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Three essential strategies for raising emotionally healthy boys

Early in the process of raising our son it became clear to me that I needed to rethink some of my conceptualizations of gender and the influence of it on behaviour. Despite what I felt were some fairly egalitarian approaches to parenting, as my son reached his toddler years his behaviour was dramatically different than what I had seen in my daughter. Where she would neatly arrange toys and create social scenarios for them, my son would find a way to throw them into each other, jump them off of things, or make them fight. Every stick became an opportunity for a firearm, sword, or ballistic missile despite no real contact with media portraying these things. Rough play was craved- almost as though there was a daily quota that needed to be met. He was very much a boy as defined by popular culture.

When we look at the expression of gender across the population there is a great deal of variation. The biological controls for gender sit far deeper than whether or not our genitals are innies …
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Read This With Your Kids!: The Invisible String

The Invisible String by Patrice Karst is an important reminder of how we are connected to those we love and care about.

The Invisible String is about two children who get scared from a storm during the night and seek out connection with their mom. Their mom then shares an important lesson she learned as a child about an invisible string that connects us to those that we care about, no matter how far away they are, or if they have passed on. We can feel and send tugs on the invisible string when we need a douse of connection.



While reading a book to our child is awesome as is, stopping to ask some questions can help with comprehension and the ability to personalize the story. So here are some talking points:
You can ask your child if they have ever felt tugs on the invisible string?When grief is brought up, you can discuss family members and friends that you still feel connected to even after a loss.At the conclusion of the book, ask who are some people you are connected to by an invisi…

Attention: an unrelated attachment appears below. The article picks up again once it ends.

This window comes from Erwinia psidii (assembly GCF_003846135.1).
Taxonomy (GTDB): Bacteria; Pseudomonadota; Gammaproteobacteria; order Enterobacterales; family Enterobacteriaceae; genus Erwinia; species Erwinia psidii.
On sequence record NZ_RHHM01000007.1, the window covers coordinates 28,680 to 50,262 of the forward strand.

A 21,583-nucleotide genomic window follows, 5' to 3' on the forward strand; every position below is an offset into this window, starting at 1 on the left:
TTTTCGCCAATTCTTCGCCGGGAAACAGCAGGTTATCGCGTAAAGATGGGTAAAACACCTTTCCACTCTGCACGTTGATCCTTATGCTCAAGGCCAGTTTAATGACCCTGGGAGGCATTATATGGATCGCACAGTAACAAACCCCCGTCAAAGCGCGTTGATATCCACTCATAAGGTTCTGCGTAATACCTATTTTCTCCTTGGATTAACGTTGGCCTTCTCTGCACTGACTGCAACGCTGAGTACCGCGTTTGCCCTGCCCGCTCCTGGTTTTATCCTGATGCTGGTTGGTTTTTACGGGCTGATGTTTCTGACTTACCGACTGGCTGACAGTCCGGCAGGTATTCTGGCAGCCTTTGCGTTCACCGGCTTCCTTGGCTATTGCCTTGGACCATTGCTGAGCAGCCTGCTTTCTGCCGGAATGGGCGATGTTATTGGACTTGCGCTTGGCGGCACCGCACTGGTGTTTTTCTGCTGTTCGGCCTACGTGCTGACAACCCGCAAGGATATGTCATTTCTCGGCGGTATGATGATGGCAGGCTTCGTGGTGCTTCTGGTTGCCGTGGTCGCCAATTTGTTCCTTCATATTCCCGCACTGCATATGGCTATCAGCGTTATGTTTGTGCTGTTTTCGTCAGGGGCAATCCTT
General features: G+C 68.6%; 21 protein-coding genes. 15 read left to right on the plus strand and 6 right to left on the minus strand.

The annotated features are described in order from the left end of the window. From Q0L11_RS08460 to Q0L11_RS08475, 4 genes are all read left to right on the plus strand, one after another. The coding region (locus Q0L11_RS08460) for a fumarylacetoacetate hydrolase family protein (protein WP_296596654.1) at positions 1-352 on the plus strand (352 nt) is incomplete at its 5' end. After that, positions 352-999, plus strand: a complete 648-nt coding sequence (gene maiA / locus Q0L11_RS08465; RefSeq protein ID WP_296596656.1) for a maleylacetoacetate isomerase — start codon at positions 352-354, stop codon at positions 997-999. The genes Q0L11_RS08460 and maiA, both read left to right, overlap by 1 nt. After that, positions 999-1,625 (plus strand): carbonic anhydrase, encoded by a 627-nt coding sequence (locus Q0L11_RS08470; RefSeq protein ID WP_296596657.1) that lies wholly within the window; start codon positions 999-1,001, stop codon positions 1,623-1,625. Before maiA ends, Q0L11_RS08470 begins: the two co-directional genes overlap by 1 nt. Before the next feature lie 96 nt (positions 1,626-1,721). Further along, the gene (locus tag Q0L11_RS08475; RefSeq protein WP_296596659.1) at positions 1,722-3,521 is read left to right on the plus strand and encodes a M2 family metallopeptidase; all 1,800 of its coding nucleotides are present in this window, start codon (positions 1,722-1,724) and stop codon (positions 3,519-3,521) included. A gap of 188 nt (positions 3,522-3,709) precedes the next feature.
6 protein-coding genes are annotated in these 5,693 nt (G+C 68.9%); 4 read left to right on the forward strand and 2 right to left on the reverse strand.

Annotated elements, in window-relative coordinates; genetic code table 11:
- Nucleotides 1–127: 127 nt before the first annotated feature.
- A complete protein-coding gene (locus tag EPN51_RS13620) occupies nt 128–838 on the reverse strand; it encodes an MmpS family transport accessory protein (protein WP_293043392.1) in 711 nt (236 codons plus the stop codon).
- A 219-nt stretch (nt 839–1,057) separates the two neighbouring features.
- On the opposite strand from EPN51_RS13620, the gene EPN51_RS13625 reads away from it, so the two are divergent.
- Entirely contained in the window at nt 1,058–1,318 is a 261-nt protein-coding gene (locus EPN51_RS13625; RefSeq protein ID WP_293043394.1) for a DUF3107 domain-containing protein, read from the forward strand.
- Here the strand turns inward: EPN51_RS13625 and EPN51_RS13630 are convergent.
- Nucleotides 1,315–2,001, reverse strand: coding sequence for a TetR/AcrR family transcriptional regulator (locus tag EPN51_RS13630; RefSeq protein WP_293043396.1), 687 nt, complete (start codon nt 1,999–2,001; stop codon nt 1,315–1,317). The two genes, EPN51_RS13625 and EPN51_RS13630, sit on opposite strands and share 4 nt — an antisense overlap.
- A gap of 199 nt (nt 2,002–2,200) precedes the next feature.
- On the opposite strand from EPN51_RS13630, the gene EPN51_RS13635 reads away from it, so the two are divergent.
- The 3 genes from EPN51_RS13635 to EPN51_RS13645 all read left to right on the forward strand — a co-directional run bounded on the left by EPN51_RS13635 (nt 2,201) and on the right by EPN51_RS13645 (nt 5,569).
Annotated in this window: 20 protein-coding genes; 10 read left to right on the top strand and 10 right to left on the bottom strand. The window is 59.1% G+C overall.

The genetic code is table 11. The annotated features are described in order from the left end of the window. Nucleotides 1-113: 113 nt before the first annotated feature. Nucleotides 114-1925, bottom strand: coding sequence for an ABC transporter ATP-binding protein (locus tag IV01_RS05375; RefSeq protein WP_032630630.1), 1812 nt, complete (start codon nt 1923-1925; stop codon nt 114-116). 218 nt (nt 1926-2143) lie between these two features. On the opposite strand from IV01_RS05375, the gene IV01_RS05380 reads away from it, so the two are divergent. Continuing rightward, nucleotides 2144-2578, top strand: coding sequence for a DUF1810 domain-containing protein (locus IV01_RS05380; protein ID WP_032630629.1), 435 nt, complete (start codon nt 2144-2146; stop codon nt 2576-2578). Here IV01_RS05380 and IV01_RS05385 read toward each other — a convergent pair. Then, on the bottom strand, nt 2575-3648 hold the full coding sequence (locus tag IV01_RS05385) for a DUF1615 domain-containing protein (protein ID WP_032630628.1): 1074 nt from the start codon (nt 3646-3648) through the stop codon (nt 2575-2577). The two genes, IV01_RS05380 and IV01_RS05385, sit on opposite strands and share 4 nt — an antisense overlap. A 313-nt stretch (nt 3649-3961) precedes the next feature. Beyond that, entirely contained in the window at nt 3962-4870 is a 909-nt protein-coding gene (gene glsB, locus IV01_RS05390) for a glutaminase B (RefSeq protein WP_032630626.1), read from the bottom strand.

Children and Loss: How to support children when bad things happen

Loss is a painful but inevitable part of life. Children regularly experience small losses like misplacing a favorite toy, changing plans away from something they were looking forward to or not being allowed the candy bar they had their heart set on. Sadly, childhood often also includes more intense loss like a beloved friend moving away, a pet dying, disasters such as flooding or house-fires, the reorganization of a family unit through divorce, or the death of someone close to us.

We can feel a variety of emotions when new lose something we care about. Sadness, or emotional pain, is always at the core of this. Sadness is a powerful and uncomfortable emotion. We love our children and don’t want them to hurt. However, it is important to remember that sadness is a healthy response to loss.

When we lose something rewarding to us we feel sad. We feel sad as a way to promote continued engagement with the things we find rewarding. If we did not feel sad we might be less motivated to search …

Things to do with our kids that can help end bullying

I hate bullying. I have been privy to hundreds, and likely thousands, of stories of the devastating effects of it in the children that have come through my office doors. However, I think sadly most of our attempts to stop bullying miss the mark.